Regional Assessment of Groundwater Quality in Principal Volcanic Aquifers of the Western United States
The Western Volcanics study brings together three areas with similar aquifer properties: Columbia Plateau basaltic-rock aquifers, Snake River Plain basaltic-rock aquifers, and Hawaiian volcanic-rock aquifers. These are extensive provinces of layered igneous rocks (mostly basaltic lava flows) that host regional ground-water flow systems. Important sedimentary aquifers (basin-fill aquifers) overlie basalts of the Columbia Plateau and Snake River Plain. In Hawaii, sediments overlie volcanic-rock aquifers along the coastal perimeter of the islands, but the sedimentary aquifers are not used as drinking-water sources.
The volcanic-rock aquifers are highly susceptible to contamination because they are mostly unconfined and are overlain by thin or well-drained soils. All three areas are farmed intensively, were irrigated heavily for most of the 20th century, and have had agricultural fertilizers and pesticides applied. Numerous agricultural and industrial chemicals have been detected in groundwater, though most concentrations are below human-health guidelines.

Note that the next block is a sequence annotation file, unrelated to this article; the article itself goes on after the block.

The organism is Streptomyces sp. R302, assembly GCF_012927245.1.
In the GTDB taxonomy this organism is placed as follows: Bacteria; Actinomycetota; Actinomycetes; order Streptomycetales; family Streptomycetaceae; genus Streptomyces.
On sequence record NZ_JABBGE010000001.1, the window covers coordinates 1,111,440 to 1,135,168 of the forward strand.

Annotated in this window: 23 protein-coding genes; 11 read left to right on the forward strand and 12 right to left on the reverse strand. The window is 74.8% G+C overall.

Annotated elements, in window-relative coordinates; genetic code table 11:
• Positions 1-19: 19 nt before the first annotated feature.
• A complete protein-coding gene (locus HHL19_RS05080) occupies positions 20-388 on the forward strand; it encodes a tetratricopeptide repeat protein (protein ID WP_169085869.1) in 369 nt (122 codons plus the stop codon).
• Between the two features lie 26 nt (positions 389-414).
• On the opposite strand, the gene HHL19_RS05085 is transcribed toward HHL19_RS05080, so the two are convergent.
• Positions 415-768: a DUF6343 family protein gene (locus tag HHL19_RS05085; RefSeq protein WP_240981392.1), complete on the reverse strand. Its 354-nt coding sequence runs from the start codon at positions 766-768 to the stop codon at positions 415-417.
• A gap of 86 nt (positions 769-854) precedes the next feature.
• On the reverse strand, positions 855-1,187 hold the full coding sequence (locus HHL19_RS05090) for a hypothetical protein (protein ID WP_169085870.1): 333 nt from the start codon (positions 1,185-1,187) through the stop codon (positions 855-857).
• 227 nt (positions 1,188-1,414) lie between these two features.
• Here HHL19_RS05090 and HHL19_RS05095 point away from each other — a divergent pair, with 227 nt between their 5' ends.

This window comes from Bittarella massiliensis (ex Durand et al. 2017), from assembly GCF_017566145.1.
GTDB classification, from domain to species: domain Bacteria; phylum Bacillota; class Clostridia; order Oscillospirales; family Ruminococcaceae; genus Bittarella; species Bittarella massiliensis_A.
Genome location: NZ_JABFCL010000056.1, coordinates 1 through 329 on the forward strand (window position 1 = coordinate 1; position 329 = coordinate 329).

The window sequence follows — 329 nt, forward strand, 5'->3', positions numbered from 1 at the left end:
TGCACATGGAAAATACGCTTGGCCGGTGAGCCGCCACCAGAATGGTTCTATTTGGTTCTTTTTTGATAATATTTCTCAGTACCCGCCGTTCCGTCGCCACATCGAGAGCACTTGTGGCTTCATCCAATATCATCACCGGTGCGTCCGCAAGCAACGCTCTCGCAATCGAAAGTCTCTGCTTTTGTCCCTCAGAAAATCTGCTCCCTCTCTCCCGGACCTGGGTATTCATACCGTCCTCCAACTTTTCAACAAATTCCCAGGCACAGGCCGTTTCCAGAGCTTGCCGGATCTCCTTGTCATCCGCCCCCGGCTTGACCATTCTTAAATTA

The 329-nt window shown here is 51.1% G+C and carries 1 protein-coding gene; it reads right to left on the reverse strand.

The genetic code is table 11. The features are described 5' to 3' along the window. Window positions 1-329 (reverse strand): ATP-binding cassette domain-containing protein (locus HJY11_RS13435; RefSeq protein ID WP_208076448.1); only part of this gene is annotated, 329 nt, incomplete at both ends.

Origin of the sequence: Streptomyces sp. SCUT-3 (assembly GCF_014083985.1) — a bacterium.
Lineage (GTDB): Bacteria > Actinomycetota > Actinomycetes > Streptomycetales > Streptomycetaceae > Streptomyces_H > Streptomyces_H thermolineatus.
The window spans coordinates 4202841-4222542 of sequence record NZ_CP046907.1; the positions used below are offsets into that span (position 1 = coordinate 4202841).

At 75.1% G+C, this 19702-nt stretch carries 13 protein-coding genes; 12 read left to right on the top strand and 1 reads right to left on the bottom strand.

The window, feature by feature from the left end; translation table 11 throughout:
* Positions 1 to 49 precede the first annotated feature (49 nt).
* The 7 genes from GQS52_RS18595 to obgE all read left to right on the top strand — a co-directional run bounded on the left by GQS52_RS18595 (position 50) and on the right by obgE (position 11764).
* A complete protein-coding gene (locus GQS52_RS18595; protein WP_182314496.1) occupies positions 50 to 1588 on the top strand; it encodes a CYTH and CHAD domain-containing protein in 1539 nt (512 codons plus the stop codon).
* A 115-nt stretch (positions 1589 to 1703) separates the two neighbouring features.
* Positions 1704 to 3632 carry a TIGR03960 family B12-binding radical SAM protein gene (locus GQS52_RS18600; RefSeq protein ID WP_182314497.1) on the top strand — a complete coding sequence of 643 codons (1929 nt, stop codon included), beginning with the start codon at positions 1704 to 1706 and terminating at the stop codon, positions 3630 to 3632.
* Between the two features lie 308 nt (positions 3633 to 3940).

A notable exception is nitrate, a nutrient for which elevated concentrations commonly are ascribed to fertilizer application, animal manure, or nitrogen-fixing plants (legumes) such as alfalfa. In ground-water samples collected by NAWQA (1991-2000), nitrate concentrations in 20 percent of Columbia Plateau wells and 3 percent of Snake River Plain wells were above the U.S. Environmental Protection Agency drinking-water standard of 10 milligrams per liter. No wells in Hawaii had nitrate concentrations above the standard.
The western volcanics study seeks to explain the causes of such similarities and differences through statistical analysis of soil properties, crop types, and other factors. Past trends in water quality also are under study, with an eye toward future forecasting through the use of ground-water modeling.